One of the dead wolves was equipped with a radio collar attached by scientists. She was the only female from the pack known to have raised pups last year,” reported Kim Murphy of the Los Angeles TimesThe packs only other known breeding female was found dead near the packs den, probably of natural causes. A third wolf, also snared near the horse carcass, was a male who may or may not have been part of the Grant Creek pack, according to Denali National Park biologist Tom Meier.
     Wallace contended that the female wolf he snared was emaciated. “Coke’s wolf was in a trap for a week and was scavenged by a wolverine before he ever even saw it,” Meier responded to Murphy. “These wolves aren’t starving.” Meier pointed out that wolves are normally lean in spring, after enduring the harsh Alaskan winters.
     The Denali National Park wolf population has declined since 2006 from 103 wolves in 15 packs to 70 wolves in nine packs, a 20-year low, Meier said.
     “The snares were within the former protected Denali buffer, where trapping and hunting of wolves was prohibited from 2002 to 2010,” 
e-mailed Steiner.
Ignoring several proposals to expand the no-take Denali wolf buffer zoneincluding a proposal from Denali National Park itselfthe Alaska Board of Game instead eliminated the protective buffer and imposed a moratorium on future consideration of any Denali wolf protection buffer proposals until 2016.
     The Alaska State Troopers and Alaska Department of Fish and Game said Wallace had not broken any laws, but downstream residents David and Susan Braun told the Alaska Department of Environmental Conservation that the rotting horse carcass had contaminated their drinking water.
     Friends of Animals and Defenders of Wildlife amplified appeals for the Denali buffer zone to be restored.
     Amid the controversy, acting Alaska Division of Wildlife Conservation Director Doug Vincent Lang on May 1, 2012, told Dan Joling of Associated Press that the agency would do a year of further study before implementing a recommendation by the Alaska Board of Game that wolves, black bears, and grizzly bears should be culled on the Kenai Peninsula to boost the numbers of moose available to human hunters.

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      When I began this website, I surely had no intention of neglecting it. I did, however, and still do, have some reservations about the amount of time necessary to research and write articles that are interesting and helpful to anyone reading our material.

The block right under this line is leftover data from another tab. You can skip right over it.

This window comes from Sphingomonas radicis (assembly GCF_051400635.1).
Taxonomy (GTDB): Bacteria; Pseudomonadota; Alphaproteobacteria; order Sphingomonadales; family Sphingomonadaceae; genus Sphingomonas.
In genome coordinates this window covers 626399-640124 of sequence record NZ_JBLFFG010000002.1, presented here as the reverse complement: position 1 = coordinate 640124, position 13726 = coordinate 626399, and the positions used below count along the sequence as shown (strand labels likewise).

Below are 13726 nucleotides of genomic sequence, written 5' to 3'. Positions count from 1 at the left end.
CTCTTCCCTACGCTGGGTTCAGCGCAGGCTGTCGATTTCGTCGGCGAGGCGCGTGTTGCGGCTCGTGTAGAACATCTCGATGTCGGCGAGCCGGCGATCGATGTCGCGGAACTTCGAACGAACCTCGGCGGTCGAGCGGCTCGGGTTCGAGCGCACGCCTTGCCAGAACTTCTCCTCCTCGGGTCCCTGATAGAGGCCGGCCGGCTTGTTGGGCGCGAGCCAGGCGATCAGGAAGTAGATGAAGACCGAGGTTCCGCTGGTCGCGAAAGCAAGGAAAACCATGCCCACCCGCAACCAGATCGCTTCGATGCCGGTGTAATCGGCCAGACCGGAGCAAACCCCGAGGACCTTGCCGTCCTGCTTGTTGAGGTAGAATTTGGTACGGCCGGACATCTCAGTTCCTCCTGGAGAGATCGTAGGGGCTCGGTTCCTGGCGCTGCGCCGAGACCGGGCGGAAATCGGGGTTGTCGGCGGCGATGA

Well, as with everyone, things happen! I have had a long bout of various misadventures, but I do hope Im back on a steady course. 
     Everyone here at Amberwood Sanctuary is doing well. Jake, our oldest donkey, is beginning to show his age. When he turned 25 in March, he seemed to be his usual self. But then he began looking poor. The vet didnt think there was anything wrong with his teeth, and the lab work didnt show anything abnormal. I think possibly, because hes not as aggressive as some of the other donkeys, he was being pushed away from the hay. In June, I began penning him up so no one can push him away from the hay, and hes getting lots of sweet feed for seniors. He already looks a lot better.
     We have two new residents at Amberwood Sanctuary. In May of this year, Danny was brought to us. His people no longer wanted him. He is very gentle, but his demeanor suggests that he possibly has been beaten. Last October, Ortez was rescued from just down the road. There didnt seem to be enough money for feed for him and the many goats with whom he shared a small pen. Necessity is the mother of invention: He would escape the pen and go into a nearby field to eat. Of course, the farmer who owned the field was not happy about having part of his crop eaten. I began noticing him frequently wandering along the road. When I stopped and talked to the children who were in the yard where he lived, one of them told me to take him, that they didnt want him, that he kept getting out of his pen. Now, he has all he wants to eat.
     Great News: We have received a grant from The American Society for the Prevention of Cruelty to Animals (ASPCA) for repairs to our “old” barn in our holding area. This is the first grant we have ever received and were really thrilled to get this help. 
     Talk to you next time... (and I hope it wont be as long as it was this time.)
P. S. If there is any way you can help us here at Amberwood Sanctuary in any manner, we really need some help!